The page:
The possibility of 7 strings is tempting me too, after having gone out and played a few and realizing that I can actually play the darn things. I've been working on improving my playing and songwriting and I feel like it's getting to the point that I could make an extra string useful. Plus, it may allow me to move the songs we play on a standard guitar onto this guitar with less hassle or reworking.

The other option I've started thinking of is a fanned-fret instrument. I think partly I want to do it because of the interesting challenge, and I want to justify buying Strandbergs' cool bridge. Plus, it could make my planned inlay really interesting.

The 28" scale length on the low string is pretty much set. I made a mock up with a 26 inch scale length on the high side (I believe that was it - maybe it was 26.5) and printed out the fretboard. I made the perpendicular spot between the 8th and 9th frets.

Granted, holding a cutout isn't the same as a real guitar - I'm going to have to stick this to a neck or some foam or something to get a real feel for it, and make sure I've got it positioned close to where the neck would actually lie where the instrument hanging on a strap. But my first inclination trying to pretend fret on this paper neck is that while it feels very natural as I move into the upper registers, the lower registers feel really weird for any sort of chord work. G and C shapes are odd, and first position barre chords seem like they'd be right out. Tuning the lowest string down a step in relation to the next two strings (like drop D) would help, I suppose, but I'm not sold on that idea.

So you folks that are big proponents of multi-scale/fanned frets - how are you setting things up? How much of a difference between scale lengths are you using? Where are you placing you perpendicular fret? I'm trying to avoid having to print out dozens of mockups of the fretboard to get a feel for things. Are fanned fret guitars really only suited to lead work? While I've been playing a lot more stuff that I guess would fit under that classification, I get there via chords most of the time.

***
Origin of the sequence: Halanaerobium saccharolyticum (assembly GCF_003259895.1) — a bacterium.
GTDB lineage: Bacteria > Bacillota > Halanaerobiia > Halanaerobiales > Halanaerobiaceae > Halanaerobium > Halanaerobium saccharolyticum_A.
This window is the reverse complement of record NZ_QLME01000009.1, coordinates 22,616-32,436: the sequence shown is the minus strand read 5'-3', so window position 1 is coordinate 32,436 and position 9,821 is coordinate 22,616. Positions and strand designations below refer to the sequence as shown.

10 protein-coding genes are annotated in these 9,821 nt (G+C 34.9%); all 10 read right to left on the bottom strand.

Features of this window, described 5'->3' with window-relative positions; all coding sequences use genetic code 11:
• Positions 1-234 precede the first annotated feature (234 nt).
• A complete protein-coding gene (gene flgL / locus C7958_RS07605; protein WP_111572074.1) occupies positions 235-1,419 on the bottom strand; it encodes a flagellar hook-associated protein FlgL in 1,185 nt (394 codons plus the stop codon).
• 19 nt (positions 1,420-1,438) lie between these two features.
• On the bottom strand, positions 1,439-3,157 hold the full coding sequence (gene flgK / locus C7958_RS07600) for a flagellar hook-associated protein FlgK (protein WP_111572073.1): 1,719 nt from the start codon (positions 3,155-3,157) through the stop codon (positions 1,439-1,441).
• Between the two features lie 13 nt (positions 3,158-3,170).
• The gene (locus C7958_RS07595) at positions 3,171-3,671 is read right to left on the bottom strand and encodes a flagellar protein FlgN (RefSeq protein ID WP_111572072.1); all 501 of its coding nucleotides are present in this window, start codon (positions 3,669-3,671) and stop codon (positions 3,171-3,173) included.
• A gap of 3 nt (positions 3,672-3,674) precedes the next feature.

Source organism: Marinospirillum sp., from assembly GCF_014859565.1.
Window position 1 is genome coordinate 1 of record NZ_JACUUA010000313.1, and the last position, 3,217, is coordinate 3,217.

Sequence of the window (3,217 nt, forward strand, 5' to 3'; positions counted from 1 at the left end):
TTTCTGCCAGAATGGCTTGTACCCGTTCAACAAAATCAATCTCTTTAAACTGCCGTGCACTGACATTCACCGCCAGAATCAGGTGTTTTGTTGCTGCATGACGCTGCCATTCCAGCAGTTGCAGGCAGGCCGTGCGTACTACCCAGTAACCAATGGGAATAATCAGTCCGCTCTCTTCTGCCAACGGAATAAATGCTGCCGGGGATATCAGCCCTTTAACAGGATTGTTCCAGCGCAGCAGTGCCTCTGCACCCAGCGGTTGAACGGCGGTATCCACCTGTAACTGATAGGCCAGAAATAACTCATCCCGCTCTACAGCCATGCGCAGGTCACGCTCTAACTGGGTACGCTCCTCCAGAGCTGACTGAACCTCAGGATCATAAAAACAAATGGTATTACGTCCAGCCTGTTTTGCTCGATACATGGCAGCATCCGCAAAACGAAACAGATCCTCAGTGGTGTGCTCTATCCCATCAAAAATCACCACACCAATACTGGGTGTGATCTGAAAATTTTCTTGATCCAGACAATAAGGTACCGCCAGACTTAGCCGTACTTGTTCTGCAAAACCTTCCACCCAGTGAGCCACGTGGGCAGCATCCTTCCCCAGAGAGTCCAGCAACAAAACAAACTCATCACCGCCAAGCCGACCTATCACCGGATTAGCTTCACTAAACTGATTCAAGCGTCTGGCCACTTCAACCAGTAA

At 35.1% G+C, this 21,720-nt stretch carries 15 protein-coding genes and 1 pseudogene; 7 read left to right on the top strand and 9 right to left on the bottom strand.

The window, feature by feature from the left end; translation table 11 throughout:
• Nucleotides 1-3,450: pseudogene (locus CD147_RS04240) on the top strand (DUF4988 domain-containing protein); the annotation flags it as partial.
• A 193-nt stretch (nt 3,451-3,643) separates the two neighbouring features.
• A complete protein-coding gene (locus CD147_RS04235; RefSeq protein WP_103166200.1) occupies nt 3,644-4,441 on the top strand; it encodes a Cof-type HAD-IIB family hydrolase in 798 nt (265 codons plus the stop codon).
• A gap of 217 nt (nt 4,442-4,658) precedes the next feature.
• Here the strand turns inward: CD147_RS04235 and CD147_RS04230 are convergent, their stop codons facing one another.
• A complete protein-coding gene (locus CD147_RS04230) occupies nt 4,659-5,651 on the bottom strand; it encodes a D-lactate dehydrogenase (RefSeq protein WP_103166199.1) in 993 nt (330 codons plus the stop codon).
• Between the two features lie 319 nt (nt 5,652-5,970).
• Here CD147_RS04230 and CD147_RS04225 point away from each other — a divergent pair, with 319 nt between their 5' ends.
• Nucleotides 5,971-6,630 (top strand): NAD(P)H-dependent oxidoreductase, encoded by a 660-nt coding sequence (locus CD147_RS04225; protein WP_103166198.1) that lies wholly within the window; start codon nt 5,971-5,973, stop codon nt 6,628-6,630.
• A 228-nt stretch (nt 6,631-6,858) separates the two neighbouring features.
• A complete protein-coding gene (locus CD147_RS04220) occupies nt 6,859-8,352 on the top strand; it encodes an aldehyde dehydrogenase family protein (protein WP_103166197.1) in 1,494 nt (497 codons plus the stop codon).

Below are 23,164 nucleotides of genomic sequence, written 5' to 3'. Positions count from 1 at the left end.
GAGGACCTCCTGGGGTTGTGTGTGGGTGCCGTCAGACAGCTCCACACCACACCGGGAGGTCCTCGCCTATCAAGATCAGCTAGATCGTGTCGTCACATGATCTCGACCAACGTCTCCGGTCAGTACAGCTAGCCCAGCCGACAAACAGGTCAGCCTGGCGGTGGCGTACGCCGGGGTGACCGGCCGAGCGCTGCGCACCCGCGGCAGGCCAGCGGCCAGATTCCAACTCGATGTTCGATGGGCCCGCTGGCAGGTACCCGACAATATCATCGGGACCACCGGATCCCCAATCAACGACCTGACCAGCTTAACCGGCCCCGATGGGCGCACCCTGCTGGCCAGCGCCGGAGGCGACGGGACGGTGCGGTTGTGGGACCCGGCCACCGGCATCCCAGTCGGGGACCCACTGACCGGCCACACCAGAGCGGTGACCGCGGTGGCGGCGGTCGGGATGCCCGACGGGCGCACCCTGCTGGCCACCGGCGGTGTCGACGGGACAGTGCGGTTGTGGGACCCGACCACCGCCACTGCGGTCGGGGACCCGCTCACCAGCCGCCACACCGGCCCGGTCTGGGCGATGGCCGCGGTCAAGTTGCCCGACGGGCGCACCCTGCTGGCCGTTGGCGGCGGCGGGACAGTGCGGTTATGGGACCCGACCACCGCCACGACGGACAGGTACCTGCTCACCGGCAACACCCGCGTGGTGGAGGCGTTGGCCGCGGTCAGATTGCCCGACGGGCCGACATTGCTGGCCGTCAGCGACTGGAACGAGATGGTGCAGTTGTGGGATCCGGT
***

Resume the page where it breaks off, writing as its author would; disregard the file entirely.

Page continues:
Also - it just occurred to me - do these fanned fret instruments throw the whole idea of using a capo out the window? That may be a deal breaker for me.

Hrm - was going to post pictures of the design with smaller headstocks (for body end-tuning with Strandbergs bridge) and fanned frets, but I can't upload my files right now. Will do later.

Tried Keegan's ideas - still sold on the upper side being swept forward rather than back - I'm trying to offset the giant look of the thing introduced by the deep single-cut and high neck joint on the bass side. Have tweaked the width a little bit - interestingly enough, the bottom side was the closest to the centerline, but only by a little. Playing with bringing it in a little more, but I don't want it to be too uneven.

Trying to get my hands on a Bass VI or similar to experiment with the idea of tremolo in that tonal range. May just have to string my strat with the heaviest strings that fit and try and get close to that tuning and see what it sounds like...

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I like the body shape - though the single-cut idea works on a guitar only if you've kicked the habit of rolling your thumb over the top edge of the neck (especially when soloing). You could probably tweek the contour behind the upper bout to minimize this.

I also think an ebony board would complement the color scheme better - or ziricote. Though binding with either can be a nightmare - maybe go with plastic black binding (easier to scrape the paint off than wood binding).

I'm not a fan of angled humbuckers, but that's probably a personal flaw. :D

I don't think the Stradberg trem has enough saddle movement for a multiscale - you'd need to go fixed bridge. I think 1-1/2" difference between scales is about as far as you want to go on a 6-string, you could go 2" on a 7.